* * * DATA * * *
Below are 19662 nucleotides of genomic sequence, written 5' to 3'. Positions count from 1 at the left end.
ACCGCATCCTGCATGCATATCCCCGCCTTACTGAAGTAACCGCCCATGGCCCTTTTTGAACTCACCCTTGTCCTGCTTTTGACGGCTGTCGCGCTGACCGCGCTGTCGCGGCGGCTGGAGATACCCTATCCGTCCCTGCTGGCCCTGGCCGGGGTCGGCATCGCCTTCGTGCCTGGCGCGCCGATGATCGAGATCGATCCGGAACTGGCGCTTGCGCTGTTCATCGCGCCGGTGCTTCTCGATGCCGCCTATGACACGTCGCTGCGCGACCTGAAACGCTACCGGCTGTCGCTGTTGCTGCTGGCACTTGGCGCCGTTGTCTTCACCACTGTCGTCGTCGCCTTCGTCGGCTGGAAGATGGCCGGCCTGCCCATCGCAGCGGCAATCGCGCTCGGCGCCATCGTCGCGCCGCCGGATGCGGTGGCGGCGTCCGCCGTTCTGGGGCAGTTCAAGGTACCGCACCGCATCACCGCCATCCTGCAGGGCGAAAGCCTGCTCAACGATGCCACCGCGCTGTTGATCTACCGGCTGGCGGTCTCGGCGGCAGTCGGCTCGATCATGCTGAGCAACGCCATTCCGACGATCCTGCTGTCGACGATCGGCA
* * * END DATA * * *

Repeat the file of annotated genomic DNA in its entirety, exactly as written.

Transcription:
Below are 19662 nucleotides of genomic sequence, written 5' to 3'. Positions count from 1 at the left end.
ACCGCATCCTGCATGCATATCCCCGCCTTACTGAAGTAACCGCCCATGGCCCTTTTTGAACTCACCCTTGTCCTGCTTTTGACGGCTGTCGCGCTGACCGCGCTGTCGCGGCGGCTGGAGATACCCTATCCGTCCCTGCTGGCCCTGGCCGGGGTCGGCATCGCCTTCGTGCCTGGCGCGCCGATGATCGAGATCGATCCGGAACTGGCGCTTGCGCTGTTCATCGCGCCGGTGCTTCTCGATGCCGCCTATGACACGTCGCTGCGCGACCTGAAACGCTACCGGCTGTCGCTGTTGCTGCTGGCACTTGGCGCCGTTGTCTTCACCACTGTCGTCGTCGCCTTCGTCGGCTGGAAGATGGCCGGCCTGCCCATCGCAGCGGCAATCGCGCTCGGCGCCATCGTCGCGCCGCCGGATGCGGTGGCGGCGTCCGCCGTTCTGGGGCAGTTCAAGGTACCGCACCGCATCACCGCCATCCTGCAGGGCGAAAGCCTGCTCAACGATGCCACCGCGCTGTTGATCTACCGGCTGGCGGTCTCGGCGGCAGTCGGCTCGATCATGCTGAGCAACGCCATTCCGACGATCCTGCTGTCGACGATCGGCA